Employers commonly use post-employment restraint of trade clauses or restrictive covenant clauses (“Restraint of Trade Clauses”) to protect them from employees soliciting the employer’s customers and retaining confidential information, after having their employment with the Employer terminated.
The usual restraints which operate at the expiration of the period of employment include restraining a former employee from “soliciting” or “enticing” the former employer’s:-
The restrictions generally imposed on a former employee are the following:-
The common law position in relation to Restraint of Trade Clauses was set out in the leading Jersey case of Rossborough v Boon & Aziz.
In determining whether a restraint is reasonably necessary to protect the employer’s interests, the Royal Court will have to consider the following factors:-
The Royal Court will also compare the employer’s protectable interest with the relevant employee characteristics, to evaluate whether the restraint goes beyond what is necessary to safeguard the employer’s protectable interest. In effect, such a clause is void or unenforceable, unless it imposes no greater restraint than that which is reasonably necessary for the protection of the legitimate interests of the party seeking to uphold it.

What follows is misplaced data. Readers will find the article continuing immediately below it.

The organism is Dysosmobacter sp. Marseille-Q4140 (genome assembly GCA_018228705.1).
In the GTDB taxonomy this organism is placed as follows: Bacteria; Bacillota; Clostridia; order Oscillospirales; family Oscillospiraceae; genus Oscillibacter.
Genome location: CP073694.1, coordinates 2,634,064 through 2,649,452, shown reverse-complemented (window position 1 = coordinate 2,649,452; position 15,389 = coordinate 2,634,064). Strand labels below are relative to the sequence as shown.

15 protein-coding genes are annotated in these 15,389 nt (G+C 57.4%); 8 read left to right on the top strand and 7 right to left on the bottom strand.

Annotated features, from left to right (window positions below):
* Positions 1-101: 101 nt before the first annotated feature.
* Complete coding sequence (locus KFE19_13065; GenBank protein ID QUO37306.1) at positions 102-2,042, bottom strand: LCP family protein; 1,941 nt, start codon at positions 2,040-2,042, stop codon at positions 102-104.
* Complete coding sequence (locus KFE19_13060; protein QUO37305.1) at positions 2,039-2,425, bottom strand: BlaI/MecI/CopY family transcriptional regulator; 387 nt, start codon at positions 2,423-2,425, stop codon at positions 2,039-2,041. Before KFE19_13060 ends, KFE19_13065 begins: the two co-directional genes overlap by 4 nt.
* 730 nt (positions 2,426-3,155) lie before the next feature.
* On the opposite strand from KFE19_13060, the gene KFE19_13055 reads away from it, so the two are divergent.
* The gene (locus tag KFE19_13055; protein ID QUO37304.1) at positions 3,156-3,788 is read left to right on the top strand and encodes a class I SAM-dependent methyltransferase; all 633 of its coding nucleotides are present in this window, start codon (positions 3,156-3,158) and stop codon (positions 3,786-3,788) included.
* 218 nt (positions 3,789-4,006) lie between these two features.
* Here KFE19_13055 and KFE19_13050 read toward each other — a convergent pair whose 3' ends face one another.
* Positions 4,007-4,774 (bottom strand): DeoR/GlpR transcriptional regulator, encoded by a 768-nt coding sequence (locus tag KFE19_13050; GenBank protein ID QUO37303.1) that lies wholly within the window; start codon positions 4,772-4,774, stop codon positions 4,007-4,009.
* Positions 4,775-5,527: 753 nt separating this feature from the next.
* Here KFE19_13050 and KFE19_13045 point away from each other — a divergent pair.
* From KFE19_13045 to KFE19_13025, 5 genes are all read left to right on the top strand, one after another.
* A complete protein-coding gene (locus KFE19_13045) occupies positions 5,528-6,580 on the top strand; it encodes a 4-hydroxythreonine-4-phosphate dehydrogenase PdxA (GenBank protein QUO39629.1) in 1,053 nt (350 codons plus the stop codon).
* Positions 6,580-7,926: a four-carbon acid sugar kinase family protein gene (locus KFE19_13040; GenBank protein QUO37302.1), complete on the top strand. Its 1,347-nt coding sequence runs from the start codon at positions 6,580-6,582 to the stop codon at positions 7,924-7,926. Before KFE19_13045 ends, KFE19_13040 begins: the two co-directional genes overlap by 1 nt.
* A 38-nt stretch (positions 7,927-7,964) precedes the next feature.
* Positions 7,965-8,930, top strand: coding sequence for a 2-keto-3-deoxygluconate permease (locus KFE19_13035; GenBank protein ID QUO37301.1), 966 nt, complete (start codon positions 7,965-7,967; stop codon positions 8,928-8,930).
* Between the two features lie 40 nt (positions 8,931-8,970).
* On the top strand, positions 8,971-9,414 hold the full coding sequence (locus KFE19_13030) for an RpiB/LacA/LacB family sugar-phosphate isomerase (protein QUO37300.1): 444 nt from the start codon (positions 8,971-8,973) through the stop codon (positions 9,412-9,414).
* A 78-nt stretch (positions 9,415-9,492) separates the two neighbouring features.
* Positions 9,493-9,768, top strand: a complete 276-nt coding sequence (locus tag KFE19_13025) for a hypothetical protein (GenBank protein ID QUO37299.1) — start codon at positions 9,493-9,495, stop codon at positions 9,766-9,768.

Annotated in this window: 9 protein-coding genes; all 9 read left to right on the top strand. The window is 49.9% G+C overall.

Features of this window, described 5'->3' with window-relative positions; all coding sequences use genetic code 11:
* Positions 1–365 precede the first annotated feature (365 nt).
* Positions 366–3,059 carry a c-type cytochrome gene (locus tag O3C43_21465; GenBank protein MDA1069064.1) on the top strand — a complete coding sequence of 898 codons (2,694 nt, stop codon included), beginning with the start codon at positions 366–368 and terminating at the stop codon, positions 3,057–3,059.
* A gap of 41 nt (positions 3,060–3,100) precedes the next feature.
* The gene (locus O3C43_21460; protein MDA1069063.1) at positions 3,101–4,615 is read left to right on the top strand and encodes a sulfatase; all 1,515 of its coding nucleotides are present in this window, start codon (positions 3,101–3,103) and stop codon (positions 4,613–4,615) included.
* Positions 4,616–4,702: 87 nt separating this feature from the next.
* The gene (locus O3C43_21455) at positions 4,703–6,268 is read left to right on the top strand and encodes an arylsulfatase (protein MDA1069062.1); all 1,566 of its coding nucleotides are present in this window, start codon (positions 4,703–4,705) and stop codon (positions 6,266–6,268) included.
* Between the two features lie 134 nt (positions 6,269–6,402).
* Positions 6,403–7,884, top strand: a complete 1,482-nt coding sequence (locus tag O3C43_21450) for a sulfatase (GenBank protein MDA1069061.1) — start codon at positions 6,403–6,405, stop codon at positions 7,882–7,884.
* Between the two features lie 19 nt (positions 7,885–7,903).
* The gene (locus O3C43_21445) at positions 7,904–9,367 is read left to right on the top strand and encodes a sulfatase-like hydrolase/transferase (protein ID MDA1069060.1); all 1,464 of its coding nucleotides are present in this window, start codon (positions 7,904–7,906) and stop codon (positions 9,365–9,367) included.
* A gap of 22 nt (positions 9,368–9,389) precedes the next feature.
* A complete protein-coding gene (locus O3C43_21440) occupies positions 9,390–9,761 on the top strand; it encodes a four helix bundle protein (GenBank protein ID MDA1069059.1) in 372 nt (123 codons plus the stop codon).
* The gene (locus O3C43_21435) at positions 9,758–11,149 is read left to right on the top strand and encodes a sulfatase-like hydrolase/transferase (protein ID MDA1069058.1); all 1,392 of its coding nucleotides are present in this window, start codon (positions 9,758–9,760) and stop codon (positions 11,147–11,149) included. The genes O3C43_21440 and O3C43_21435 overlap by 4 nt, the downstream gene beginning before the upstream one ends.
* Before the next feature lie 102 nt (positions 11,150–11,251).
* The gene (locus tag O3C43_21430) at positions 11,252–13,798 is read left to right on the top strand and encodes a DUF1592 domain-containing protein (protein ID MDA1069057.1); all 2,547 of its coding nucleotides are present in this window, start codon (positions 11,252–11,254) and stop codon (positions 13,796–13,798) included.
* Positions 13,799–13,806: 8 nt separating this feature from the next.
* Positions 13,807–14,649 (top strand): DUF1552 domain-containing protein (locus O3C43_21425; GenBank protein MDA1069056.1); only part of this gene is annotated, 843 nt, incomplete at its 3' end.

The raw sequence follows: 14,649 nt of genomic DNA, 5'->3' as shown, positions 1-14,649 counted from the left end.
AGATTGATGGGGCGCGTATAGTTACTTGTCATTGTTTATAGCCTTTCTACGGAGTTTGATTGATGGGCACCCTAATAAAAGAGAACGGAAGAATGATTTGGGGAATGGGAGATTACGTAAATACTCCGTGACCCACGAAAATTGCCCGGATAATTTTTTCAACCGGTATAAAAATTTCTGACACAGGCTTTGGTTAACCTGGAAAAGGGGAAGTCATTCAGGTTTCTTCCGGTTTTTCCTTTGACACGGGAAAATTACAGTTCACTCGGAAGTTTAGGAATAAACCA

Employees need to carefully consider the Restraint of Trade clause prior to signing an employment contract and employers need to consider how to best protect their interests.
Parslows Jersey employment lawyers are experts in restrictive covenant drafting and analysis. If you have any issues with an employee, or want specialist advice on restrictive covenants, contact our experts today.
Christopher Austin | Head| Employment Law
For advice, assistance or further information on employment restraint of trade please do not hesitate to call 630530 or email us on email@example.com
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